As we have learned, matnat shekhiv mera is a present given by an individual who is on his death bed. Unlike other examples of property transfer where the most basic requirement demands that a formal kinyan – an act of transfer – take place, in the case of matnat shekhiv mera the Sages ruled that no such kinyan is necessary. This rule was established in order to ease the concerns that rest on a dying person who wants to be sure that his will is carried out prior to his death. Nevertheless, there are restrictions to this unique rule of matnat shekhiv mera; according to the Mishna (146b), this gift only works if the dying man bequeaths all of his possessions while on his death bed. This clarifies to us that he is only distributing his wealth because he assumes that he has no more need for physical possessions, which leads to one final rule that applies to a case of matnat shekhiv mera – in the event that the dying man recovers, all of these presents must be returned, since they were given under a mistaken impression.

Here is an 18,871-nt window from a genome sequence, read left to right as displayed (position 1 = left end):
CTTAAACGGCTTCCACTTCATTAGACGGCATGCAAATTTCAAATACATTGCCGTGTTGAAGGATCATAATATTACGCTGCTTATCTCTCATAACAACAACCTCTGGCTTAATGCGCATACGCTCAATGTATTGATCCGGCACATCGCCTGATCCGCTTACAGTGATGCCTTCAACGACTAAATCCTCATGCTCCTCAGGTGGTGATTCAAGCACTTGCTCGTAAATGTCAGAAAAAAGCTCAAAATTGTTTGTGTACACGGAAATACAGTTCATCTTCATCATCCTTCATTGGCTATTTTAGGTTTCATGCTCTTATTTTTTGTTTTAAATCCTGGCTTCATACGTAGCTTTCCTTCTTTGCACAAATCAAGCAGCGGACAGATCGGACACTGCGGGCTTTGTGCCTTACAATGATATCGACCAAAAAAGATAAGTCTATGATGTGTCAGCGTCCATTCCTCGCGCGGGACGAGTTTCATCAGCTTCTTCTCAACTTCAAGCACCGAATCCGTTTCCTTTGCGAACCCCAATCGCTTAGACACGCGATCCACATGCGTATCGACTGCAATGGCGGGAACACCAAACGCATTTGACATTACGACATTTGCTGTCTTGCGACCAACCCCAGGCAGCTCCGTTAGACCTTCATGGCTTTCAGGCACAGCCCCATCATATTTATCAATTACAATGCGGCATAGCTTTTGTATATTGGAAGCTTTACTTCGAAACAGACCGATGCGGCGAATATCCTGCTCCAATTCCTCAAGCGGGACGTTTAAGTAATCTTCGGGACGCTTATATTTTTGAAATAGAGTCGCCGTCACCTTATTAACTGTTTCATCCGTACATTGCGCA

On our daf Rav Aḥa bar Minyumi quotes Rav Naḥman as ruling that even if someone on his deathbed gave away all of his property, he will not get it back if he recovers, since we suspect that he may have property in another place that he did not give away. According to this ruling, the Mishna’s teaching that he will get his property back if he recovers is limited to specific cases:
According to Rav Ḥama, only where his instructions stated clearly “I am giving away all of my property”, or
According to Mar bar Rav Ashi, where we are fairly certain that he has no other property.
Rav Naḥman’s ruling appears odd. Why would we suspect that someone is holding property that we don’t know about, and use that suspicion to keep him from getting his property back? The rishonim offer different suggestions that limit this halakha. The Ra’avad suggests that it is true only if he gave away his property in a manner that implies that he might have other property. Rav Avraham Av Beit Din says that it applies in a case where he specified the assets that he gave away, which indicates that it is likely that he owns additional assets not included in the gift.